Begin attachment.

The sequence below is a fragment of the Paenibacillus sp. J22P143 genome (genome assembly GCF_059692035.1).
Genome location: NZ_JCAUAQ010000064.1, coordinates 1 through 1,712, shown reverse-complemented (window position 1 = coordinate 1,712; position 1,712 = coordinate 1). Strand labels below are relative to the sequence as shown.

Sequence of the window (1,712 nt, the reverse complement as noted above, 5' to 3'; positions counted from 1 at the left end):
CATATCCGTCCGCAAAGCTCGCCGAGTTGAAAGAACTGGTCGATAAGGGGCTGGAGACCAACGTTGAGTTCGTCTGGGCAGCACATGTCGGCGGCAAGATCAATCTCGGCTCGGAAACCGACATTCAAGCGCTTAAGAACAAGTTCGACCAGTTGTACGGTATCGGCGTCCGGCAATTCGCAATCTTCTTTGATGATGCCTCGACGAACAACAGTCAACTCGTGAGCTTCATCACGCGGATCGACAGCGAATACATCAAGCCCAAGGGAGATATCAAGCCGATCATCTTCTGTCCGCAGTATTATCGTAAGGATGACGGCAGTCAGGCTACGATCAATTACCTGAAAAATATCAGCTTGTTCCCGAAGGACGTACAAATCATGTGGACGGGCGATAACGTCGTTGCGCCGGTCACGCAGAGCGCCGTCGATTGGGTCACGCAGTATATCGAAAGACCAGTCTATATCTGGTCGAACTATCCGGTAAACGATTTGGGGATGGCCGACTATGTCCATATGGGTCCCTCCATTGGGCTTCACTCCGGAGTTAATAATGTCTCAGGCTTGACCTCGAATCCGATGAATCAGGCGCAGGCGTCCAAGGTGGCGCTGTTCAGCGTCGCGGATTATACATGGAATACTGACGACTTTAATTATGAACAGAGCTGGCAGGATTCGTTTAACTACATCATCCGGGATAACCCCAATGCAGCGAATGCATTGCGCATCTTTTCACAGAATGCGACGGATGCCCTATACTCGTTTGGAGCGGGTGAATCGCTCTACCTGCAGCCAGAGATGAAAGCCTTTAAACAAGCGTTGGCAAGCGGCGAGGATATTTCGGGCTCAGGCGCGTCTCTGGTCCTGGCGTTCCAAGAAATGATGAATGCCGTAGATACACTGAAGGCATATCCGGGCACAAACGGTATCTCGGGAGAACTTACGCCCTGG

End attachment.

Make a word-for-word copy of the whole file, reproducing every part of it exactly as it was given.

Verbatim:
The sequence below is a fragment of the Paenibacillus sp. J22P143 genome (genome assembly GCF_059692035.1).
Genome location: NZ_JCAUAQ010000064.1, coordinates 1 through 1,712, shown reverse-complemented (window position 1 = coordinate 1,712; position 1,712 = coordinate 1). Strand labels below are relative to the sequence as shown.

Sequence of the window (1,712 nt, the reverse complement as noted above, 5' to 3'; positions counted from 1 at the left end):
CATATCCGTCCGCAAAGCTCGCCGAGTTGAAAGAACTGGTCGATAAGGGGCTGGAGACCAACGTTGAGTTCGTCTGGGCAGCACATGTCGGCGGCAAGATCAATCTCGGCTCGGAAACCGACATTCAAGCGCTTAAGAACAAGTTCGACCAGTTGTACGGTATCGGCGTCCGGCAATTCGCAATCTTCTTTGATGATGCCTCGACGAACAACAGTCAACTCGTGAGCTTCATCACGCGGATCGACAGCGAATACATCAAGCCCAAGGGAGATATCAAGCCGATCATCTTCTGTCCGCAGTATTATCGTAAGGATGACGGCAGTCAGGCTACGATCAATTACCTGAAAAATATCAGCTTGTTCCCGAAGGACGTACAAATCATGTGGACGGGCGATAACGTCGTTGCGCCGGTCACGCAGAGCGCCGTCGATTGGGTCACGCAGTATATCGAAAGACCAGTCTATATCTGGTCGAACTATCCGGTAAACGATTTGGGGATGGCCGACTATGTCCATATGGGTCCCTCCATTGGGCTTCACTCCGGAGTTAATAATGTCTCAGGCTTGACCTCGAATCCGATGAATCAGGCGCAGGCGTCCAAGGTGGCGCTGTTCAGCGTCGCGGATTATACATGGAATACTGACGACTTTAATTATGAACAGAGCTGGCAGGATTCGTTTAACTACATCATCCGGGATAACCCCAATGCAGCGAATGCATTGCGCATCTTTTCACAGAATGCGACGGATGCCCTATACTCGTTTGGAGCGGGTGAATCGCTCTACCTGCAGCCAGAGATGAAAGCCTTTAAACAAGCGTTGGCAAGCGGCGAGGATATTTCGGGCTCAGGCGCGTCTCTGGTCCTGGCGTTCCAAGAAATGATGAATGCCGTAGATACACTGAAGGCATATCCGGGCACAAACGGTATCTCGGGAGAACTTACGCCCTGG